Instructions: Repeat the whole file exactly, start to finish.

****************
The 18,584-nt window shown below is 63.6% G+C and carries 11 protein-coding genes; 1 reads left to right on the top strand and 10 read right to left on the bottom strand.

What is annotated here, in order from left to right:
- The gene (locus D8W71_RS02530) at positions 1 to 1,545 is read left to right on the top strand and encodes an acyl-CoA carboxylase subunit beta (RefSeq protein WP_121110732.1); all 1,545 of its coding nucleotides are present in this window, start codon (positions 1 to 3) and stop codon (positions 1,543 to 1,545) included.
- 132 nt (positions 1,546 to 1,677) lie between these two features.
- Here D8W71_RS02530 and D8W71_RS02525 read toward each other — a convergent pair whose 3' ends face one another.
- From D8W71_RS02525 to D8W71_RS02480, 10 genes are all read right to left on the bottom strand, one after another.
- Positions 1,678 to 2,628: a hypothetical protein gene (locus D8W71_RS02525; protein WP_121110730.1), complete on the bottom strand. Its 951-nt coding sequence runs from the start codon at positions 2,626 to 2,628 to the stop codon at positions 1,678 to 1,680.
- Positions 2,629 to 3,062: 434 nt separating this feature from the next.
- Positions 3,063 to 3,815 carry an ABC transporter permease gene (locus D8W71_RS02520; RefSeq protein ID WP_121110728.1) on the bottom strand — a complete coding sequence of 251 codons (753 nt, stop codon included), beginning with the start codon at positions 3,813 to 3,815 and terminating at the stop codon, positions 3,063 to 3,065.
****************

The 18,584-nt window shown below is 63.6% G+C and carries 11 protein-coding genes; 1 reads left to right on the top strand and 10 read right to left on the bottom strand.

What is annotated here, in order from left to right:
- The gene (locus D8W71_RS02530) at positions 1 to 1,545 is read left to right on the top strand and encodes an acyl-CoA carboxylase subunit beta (RefSeq protein WP_121110732.1); all 1,545 of its coding nucleotides are present in this window, start codon (positions 1 to 3) and stop codon (positions 1,543 to 1,545) included.
- 132 nt (positions 1,546 to 1,677) lie between these two features.
- Here D8W71_RS02530 and D8W71_RS02525 read toward each other — a convergent pair whose 3' ends face one another.
- From D8W71_RS02525 to D8W71_RS02480, 10 genes are all read right to left on the bottom strand, one after another.
- Positions 1,678 to 2,628: a hypothetical protein gene (locus D8W71_RS02525; protein WP_121110730.1), complete on the bottom strand. Its 951-nt coding sequence runs from the start codon at positions 2,626 to 2,628 to the stop codon at positions 1,678 to 1,680.
- Positions 2,629 to 3,062: 434 nt separating this feature from the next.
- Positions 3,063 to 3,815 carry an ABC transporter permease gene (locus D8W71_RS02520; RefSeq protein ID WP_121110728.1) on the bottom strand — a complete coding sequence of 251 codons (753 nt, stop codon included), beginning with the start codon at positions 3,813 to 3,815 and terminating at the stop codon, positions 3,063 to 3,065.